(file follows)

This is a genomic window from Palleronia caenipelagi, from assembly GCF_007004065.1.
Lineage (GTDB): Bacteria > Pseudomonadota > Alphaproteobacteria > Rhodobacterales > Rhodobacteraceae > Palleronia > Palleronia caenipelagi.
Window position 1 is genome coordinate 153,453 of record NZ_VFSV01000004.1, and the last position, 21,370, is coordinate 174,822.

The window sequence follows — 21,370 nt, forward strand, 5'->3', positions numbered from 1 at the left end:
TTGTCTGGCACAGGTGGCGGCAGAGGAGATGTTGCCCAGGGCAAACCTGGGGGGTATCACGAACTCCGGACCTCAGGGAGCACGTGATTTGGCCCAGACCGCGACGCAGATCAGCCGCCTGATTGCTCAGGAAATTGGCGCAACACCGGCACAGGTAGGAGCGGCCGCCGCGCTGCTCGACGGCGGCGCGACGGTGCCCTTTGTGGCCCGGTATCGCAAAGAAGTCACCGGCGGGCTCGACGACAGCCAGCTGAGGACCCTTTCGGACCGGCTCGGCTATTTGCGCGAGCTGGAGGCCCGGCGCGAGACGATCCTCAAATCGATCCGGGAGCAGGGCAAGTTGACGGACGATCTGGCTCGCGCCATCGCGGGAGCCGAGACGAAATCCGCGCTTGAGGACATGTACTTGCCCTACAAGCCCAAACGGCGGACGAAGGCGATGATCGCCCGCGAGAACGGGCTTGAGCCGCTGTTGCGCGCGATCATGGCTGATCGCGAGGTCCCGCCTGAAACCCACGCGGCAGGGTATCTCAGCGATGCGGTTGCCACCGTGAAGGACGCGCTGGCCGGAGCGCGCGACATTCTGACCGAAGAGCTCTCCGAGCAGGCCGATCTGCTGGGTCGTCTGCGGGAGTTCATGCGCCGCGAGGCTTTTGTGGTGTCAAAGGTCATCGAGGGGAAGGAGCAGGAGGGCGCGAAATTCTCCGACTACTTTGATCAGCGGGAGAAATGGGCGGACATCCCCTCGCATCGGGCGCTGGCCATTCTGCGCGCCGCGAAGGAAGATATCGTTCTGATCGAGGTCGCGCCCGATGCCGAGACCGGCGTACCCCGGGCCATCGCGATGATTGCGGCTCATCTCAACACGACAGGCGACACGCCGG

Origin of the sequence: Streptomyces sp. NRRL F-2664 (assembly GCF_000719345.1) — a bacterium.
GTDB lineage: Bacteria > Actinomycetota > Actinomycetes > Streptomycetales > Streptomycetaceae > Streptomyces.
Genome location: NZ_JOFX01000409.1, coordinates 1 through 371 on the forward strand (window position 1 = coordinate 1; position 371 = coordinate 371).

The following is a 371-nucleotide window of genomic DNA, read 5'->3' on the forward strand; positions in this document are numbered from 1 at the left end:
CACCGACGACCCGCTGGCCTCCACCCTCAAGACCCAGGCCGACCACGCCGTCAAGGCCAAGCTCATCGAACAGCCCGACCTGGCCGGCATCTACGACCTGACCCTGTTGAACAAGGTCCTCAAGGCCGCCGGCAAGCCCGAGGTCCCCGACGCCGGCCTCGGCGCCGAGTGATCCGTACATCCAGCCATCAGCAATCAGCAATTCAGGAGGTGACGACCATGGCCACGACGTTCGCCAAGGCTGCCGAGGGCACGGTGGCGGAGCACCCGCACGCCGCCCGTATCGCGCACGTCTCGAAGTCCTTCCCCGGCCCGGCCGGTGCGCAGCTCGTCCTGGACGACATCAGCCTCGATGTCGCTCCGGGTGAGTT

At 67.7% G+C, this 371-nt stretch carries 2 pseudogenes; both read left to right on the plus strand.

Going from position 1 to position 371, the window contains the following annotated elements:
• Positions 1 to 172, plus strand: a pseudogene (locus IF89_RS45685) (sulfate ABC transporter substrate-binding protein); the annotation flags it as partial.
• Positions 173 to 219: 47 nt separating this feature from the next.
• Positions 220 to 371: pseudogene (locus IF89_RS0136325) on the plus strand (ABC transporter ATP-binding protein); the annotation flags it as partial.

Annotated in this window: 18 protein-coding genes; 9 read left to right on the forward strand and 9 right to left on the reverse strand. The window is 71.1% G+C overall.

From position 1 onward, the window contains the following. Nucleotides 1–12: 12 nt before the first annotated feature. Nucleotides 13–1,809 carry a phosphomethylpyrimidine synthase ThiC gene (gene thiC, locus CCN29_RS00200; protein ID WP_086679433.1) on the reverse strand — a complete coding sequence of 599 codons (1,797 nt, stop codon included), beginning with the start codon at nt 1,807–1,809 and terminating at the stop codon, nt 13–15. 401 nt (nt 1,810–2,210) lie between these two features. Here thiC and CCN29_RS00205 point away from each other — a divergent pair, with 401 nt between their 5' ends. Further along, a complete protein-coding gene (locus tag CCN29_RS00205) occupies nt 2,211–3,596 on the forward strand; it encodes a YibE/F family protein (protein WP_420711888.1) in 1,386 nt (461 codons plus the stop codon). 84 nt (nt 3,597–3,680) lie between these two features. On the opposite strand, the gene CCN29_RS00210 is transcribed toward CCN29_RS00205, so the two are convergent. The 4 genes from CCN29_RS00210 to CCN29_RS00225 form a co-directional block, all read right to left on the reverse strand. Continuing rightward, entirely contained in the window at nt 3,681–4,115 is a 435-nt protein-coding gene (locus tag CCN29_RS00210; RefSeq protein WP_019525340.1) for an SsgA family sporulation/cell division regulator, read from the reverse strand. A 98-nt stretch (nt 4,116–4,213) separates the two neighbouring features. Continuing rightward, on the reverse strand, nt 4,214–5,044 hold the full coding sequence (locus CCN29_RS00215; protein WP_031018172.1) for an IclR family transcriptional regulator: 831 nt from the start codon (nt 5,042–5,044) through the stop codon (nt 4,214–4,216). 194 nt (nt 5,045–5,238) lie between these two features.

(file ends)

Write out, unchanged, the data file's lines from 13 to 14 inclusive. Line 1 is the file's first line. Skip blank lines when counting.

• Positions 1 to 172, plus strand: a pseudogene (locus IF89_RS45685) (sulfate ABC transporter substrate-binding protein); the annotation flags it as partial.
• Positions 173 to 219: 47 nt separating this feature from the next.